A few key revelations about his past came to light hours after the 29-year-old was identified as the shooter who took hostages at the Pulse nightclub in Orlando early Sunday.
He was subsequently killed by a SWAT team.
An ex-co-worker told NBC News that Mateen was racist, belligerent and "toxic."
His father told NBC News his son was enraged after recently seeing a same-sex couple kissing in front of his family, an event that could have set him off.
In 2013, Mateen was interviewed twice by federal agents after co-workers reported that he made "inflammatory" comments to them about radical Islamic propaganda. The following year, the FBI looked at him again because of ties with an American who traveled to the Middle East to become a suicide bomber.
Law enforcement sources told NBC News he swore allegiance to the leader of ISIS, Abu Bakr al-Baghdadi, in a 911 call moments before the rampage at Pulse.
There's no indication that Mateen was in touch with terrorists overseas or that the attack was directed by someone else, a law enforcement officials told NBC News. Nor is there evidence that anyone helped or encouraged him, several officials said.
Investigators are looking into whether religious extremism motivated the attack.
Mateen, who lived roughly two hours south of Orlando in Fort Pierce, worked as a security guard.
Daniel Gilroy, a co-worker at G4S Secure Solutions — formerly known as Wackenhut — told NBC News that Mateen was a "very conscientious" employee who was often early for work and was fascinated by law enforcement.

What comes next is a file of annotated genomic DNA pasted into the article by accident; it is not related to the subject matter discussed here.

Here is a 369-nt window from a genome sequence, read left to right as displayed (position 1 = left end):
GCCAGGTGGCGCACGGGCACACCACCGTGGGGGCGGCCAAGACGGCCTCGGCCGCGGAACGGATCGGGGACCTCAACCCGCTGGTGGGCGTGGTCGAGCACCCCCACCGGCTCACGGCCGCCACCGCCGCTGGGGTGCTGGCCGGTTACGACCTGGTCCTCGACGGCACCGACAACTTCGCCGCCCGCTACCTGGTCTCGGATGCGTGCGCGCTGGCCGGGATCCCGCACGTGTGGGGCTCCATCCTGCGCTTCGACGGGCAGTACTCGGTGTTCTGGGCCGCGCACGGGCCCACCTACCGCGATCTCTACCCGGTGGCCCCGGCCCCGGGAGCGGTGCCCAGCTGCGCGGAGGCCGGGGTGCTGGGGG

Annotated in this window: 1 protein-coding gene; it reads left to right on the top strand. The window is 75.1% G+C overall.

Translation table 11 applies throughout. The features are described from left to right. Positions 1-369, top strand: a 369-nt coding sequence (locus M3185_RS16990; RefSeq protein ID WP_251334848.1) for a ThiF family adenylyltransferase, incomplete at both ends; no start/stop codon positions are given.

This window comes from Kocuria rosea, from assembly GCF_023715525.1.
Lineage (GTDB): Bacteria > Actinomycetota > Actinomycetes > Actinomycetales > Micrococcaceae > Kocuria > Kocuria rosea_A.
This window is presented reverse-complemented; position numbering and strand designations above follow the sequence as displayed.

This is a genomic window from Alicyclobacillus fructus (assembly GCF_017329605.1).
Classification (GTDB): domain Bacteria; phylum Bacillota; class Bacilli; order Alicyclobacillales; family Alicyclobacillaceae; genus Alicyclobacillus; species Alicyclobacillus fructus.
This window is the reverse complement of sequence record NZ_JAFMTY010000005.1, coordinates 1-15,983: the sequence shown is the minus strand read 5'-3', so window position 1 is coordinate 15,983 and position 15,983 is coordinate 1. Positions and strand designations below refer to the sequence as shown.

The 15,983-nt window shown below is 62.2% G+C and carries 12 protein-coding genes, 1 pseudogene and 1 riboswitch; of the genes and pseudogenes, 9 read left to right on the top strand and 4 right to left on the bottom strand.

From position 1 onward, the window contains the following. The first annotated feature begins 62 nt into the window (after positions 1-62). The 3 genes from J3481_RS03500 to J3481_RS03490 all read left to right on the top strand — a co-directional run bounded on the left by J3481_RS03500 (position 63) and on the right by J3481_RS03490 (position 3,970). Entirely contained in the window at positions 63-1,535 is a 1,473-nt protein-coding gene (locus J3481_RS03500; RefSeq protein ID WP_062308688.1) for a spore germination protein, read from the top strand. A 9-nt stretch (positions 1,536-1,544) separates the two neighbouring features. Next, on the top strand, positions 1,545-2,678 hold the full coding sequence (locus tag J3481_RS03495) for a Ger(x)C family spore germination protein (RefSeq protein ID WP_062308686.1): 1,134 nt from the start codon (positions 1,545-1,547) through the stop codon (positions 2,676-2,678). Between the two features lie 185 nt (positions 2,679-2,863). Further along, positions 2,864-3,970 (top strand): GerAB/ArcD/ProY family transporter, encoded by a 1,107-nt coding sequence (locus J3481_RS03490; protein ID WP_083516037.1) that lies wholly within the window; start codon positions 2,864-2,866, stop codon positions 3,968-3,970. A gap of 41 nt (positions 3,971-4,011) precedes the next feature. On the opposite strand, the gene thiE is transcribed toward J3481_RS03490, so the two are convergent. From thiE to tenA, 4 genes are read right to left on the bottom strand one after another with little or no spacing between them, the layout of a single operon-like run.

He was also loud, "very excitable" and racist, Gilroy said.
"He was scary in a concerning way," he said. "And it wasn't at times. It was all the time. He had anger management issues. Something would set him off, but the things that would set him off were always women, race or religion. [Those were] his button pushers."
Working with Mateen was so difficult that Gilroy said he requested a transfer.
"I needed to be out of that situation," he said. "I described it as being toxic."
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Mateen "always referred to every other race, religion, gender in a derogatory way," Gilroy added. "He did not like black people at all. That was mentioned once or twice, but more so was women. He did not like women at all. He did like women in a sexual way, but he did not respect them."
His father told NBC News that his son was affected by a recent incident involving two men showing each other affection.
"We were in downtown Miami, Bayside, people were playing music. And he saw two men kissing each other in front of his wife and kid, and he got very angry," Mateen's father, Seddique Mir Mateen, said Sunday. "They were kissing each other and touching each other, and he said: 'Look at that. In front of my son, they are doing that.' And then we were in the men's bathroom, and men were kissing each other."
"We are saying we are apologizing for the whole incident," the elder Mateen said. "We weren't aware of any action he is taking. We are in shock like the whole country."
Driving the point home that religion was a consideration in the mind of investigators, officials brought a member of the Muslim community to speak at a news conference.